A delightful breakfast & mine tour in Ouray
The fog was rolling through the minty green aspen trees as we bumped up the road towards the Bachelor-Syracuse Mine above Ouray. It was the day after HeidiTown Fest and folks would be returning home, but first, a handful of festival goers were going to embark on one of Colorado’s most unique experiences, an outside, camp-style breakfast followed by a tour of a historic mine.
The Bachelor-Syracuse Mine on Gold Hill was operating on some level for approximately 100 years before it was converted to a tourism destination in the 1980s. Less than 10 minutes outside of Ouray, it’s easy to pop up for breakfast and a tour and be back in time for an afternoon of soaking and playing in the Ouray hot springs.
Ouray exists entirely due to silver and gold mining in the 1880s, so a trip to the Bachelor-Syracuse Mine is to travel back in the town’s history. It’s an experience that transports one back to a time when $3 a day was good money and a hard day’s work may possibly result in death, but first, breakfast.
The mine offers breakfast during the summer starting in May. Served beneath an open air tent and cooked camp style, it’s an affordable way to start your day. Even if you forgo the mine tour, the breakfast is worth a drive to the mine.
I had a farm fresh egg with thick cut bacon, country fried potatoes and toast and a side of biscuits and gravy. My coffee steamed into the moist May air as I tucked into this delicious breakfast.
On the occasional Saturday night in summer, the mine hosts farm-to-table meals. Call (970) 325-0220 to find out if one is happening while you’re in town.
After breakfast we lined up for the 50 minute mine tour. We plucked yellow hard hats off the wall and fitted them securely on our heads. Our mustached guide, Ronnie, is a plethora of mining knowledge, but his presentation is far from boring; his tours are sprinkled with interesting and colorful tidbits that keep everyone, kids and adults, captivated.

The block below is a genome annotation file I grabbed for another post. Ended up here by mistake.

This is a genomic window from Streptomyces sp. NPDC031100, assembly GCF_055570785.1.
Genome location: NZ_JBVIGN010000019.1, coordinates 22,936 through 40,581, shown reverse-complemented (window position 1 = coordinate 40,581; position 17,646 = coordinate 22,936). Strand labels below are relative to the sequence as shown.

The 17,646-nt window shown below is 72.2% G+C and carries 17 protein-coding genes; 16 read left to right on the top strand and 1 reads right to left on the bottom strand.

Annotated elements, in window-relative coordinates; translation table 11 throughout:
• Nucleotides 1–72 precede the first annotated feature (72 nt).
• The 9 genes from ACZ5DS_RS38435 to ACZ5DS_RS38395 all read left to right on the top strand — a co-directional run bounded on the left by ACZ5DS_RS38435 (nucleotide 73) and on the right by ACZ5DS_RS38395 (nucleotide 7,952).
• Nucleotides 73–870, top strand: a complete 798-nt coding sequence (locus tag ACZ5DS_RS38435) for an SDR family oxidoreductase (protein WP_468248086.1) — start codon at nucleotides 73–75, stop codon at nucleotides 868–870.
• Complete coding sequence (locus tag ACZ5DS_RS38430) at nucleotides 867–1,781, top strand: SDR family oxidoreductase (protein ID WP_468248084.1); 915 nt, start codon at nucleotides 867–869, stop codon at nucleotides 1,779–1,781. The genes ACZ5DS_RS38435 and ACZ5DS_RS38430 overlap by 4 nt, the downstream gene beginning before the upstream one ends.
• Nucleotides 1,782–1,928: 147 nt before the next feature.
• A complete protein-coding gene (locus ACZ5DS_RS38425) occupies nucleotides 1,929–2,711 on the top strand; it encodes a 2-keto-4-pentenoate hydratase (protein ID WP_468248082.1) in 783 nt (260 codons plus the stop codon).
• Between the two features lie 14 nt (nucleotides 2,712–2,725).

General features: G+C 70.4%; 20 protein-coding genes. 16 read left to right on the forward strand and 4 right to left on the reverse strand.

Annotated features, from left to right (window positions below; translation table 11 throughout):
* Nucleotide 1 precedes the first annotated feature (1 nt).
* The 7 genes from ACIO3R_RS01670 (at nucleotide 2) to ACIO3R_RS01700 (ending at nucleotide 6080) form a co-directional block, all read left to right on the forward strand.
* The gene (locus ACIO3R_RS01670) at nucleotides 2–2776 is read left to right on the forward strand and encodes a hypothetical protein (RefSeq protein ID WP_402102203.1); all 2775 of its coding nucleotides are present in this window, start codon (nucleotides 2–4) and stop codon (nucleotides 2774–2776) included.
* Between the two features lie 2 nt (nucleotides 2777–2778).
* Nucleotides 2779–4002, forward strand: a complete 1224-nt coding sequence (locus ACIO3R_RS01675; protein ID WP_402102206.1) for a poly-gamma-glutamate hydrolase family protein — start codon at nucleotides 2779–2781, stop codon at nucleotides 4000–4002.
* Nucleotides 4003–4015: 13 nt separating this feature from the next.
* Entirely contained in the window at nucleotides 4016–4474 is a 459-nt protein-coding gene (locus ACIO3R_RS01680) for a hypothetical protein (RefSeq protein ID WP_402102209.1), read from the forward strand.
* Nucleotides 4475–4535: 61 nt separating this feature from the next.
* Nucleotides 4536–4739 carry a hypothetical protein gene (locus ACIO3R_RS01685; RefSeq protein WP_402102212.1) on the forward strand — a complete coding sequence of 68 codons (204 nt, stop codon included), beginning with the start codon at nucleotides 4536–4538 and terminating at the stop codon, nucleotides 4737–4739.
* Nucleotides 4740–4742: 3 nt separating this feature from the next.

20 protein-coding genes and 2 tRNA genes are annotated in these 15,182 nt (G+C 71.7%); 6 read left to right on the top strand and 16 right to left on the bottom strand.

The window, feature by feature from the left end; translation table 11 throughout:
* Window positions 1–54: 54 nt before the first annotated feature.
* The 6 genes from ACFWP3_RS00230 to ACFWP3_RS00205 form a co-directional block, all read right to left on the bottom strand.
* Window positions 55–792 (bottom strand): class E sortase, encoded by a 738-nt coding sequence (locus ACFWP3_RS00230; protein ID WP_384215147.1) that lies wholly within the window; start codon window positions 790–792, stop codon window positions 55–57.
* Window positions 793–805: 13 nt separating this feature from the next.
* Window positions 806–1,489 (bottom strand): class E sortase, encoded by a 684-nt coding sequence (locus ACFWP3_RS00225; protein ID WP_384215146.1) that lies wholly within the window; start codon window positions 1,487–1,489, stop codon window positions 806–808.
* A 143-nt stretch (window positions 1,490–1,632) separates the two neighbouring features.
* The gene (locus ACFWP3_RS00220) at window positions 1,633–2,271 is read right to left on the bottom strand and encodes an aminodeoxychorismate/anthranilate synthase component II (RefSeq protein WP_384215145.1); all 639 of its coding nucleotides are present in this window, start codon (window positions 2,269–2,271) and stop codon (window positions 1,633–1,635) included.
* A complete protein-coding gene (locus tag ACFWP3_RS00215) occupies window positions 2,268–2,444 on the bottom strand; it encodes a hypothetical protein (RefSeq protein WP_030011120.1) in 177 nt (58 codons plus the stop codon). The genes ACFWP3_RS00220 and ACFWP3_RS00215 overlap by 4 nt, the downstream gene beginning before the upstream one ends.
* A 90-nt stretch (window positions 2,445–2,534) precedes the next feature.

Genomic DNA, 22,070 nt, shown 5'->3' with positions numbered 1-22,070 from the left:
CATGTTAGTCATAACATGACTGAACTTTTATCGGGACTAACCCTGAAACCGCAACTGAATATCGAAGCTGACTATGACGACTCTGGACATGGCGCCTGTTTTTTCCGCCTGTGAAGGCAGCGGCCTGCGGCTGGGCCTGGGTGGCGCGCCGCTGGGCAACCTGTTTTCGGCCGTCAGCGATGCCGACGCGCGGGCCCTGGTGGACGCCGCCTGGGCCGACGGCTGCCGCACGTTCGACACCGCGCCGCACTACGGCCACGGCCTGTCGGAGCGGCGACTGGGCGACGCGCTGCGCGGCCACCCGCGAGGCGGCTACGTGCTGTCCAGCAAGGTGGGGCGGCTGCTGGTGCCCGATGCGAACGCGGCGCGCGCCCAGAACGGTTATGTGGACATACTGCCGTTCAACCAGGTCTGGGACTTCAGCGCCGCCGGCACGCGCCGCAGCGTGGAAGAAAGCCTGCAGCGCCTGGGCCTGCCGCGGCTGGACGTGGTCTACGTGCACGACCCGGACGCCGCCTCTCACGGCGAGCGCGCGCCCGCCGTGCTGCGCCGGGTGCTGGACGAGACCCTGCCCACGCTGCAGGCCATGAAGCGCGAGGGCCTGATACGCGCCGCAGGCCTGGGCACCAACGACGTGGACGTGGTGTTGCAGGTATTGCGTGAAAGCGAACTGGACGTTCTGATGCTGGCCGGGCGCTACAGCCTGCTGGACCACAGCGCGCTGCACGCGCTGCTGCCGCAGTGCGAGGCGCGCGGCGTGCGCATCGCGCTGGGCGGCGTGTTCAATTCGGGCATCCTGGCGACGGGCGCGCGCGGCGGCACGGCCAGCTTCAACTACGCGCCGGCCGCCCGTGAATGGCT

We walked single-file into the mine, making our way slowly up the track while listening to Ronnie’s stories. A stream to the right of the tracks rushed out of the mine as we ventured foot after foot into the darkness. The stream has been running at approximately 150 gallons of water per hour for nearly 100 years.
This was my first mine tour and I was apprehensive, but this was a delightful experience despite the dampness of the day. Once we were 1500 feet inside, we took a seat and Ronny shared with us how a miner worked in these deep manmade holes in the ground. For those of us who spend our days working in front of a computer screen this life seems as foreign as living on Mars.
A trip to the Bachelor-Syracuse Mine is a great way to add an affordable and authentically historic experience to your Ouray trip. Adults are $14.99 and children ages 6-12 are $7.99, 5 and younger are free. There are tour discounts for those who purchase breakfast, an option that I highly advise.
Thank you to the Bachelor-Syracuse Mine for hosting us on this outing.